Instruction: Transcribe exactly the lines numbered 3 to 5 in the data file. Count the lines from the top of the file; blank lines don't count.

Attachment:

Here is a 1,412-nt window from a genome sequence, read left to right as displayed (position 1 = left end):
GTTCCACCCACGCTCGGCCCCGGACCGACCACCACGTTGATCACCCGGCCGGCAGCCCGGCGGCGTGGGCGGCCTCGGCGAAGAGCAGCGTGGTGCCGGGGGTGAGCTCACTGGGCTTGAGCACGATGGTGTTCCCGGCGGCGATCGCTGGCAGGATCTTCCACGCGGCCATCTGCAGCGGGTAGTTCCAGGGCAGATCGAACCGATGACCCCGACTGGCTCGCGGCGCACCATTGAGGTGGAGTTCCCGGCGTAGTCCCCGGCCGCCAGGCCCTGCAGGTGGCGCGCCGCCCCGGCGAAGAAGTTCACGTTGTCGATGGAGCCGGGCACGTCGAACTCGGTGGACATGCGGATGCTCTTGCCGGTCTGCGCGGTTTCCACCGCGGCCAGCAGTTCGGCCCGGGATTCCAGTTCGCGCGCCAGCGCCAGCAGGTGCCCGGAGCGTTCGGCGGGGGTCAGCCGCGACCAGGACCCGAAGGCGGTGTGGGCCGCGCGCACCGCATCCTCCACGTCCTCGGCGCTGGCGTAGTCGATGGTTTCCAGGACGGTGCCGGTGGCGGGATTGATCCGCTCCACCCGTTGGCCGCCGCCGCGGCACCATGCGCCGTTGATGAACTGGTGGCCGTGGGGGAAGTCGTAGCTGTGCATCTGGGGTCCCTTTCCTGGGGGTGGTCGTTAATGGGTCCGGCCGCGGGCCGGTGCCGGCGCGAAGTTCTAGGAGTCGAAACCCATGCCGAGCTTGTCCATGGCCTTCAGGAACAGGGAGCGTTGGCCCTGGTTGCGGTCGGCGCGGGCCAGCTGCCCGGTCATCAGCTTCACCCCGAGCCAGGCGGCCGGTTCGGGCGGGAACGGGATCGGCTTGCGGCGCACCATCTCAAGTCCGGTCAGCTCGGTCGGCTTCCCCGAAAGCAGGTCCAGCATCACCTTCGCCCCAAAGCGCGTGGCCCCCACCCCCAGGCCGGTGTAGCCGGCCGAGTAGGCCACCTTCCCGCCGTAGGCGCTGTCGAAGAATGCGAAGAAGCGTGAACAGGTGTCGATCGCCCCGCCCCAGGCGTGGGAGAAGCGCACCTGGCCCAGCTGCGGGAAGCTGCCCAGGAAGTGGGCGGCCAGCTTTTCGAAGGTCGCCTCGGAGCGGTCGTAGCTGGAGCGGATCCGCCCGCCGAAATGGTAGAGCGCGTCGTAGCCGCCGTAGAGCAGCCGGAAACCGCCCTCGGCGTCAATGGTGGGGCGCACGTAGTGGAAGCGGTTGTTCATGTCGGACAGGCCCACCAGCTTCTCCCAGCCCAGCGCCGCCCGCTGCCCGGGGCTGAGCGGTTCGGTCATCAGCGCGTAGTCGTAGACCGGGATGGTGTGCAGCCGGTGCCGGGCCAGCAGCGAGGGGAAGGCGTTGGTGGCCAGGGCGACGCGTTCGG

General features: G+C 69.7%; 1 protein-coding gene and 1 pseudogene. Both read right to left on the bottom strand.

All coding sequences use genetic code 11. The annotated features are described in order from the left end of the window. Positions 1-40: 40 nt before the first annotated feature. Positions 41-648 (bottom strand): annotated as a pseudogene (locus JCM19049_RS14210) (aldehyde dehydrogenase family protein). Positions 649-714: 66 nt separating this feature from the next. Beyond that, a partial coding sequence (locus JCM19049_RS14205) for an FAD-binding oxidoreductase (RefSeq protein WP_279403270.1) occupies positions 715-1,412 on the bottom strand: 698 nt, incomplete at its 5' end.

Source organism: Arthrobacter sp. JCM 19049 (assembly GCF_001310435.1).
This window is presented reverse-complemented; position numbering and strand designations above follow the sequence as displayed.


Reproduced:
General features: G+C 69.7%; 1 protein-coding gene and 1 pseudogene. Both read right to left on the bottom strand.

All coding sequences use genetic code 11. The annotated features are described in order from the left end of the window. Positions 1-40: 40 nt before the first annotated feature. Positions 41-648 (bottom strand): annotated as a pseudogene (locus JCM19049_RS14210) (aldehyde dehydrogenase family protein). Positions 649-714: 66 nt separating this feature from the next. Beyond that, a partial coding sequence (locus JCM19049_RS14205) for an FAD-binding oxidoreductase (RefSeq protein WP_279403270.1) occupies positions 715-1,412 on the bottom strand: 698 nt, incomplete at its 5' end.

Source organism: Arthrobacter sp. JCM 19049 (assembly GCF_001310435.1).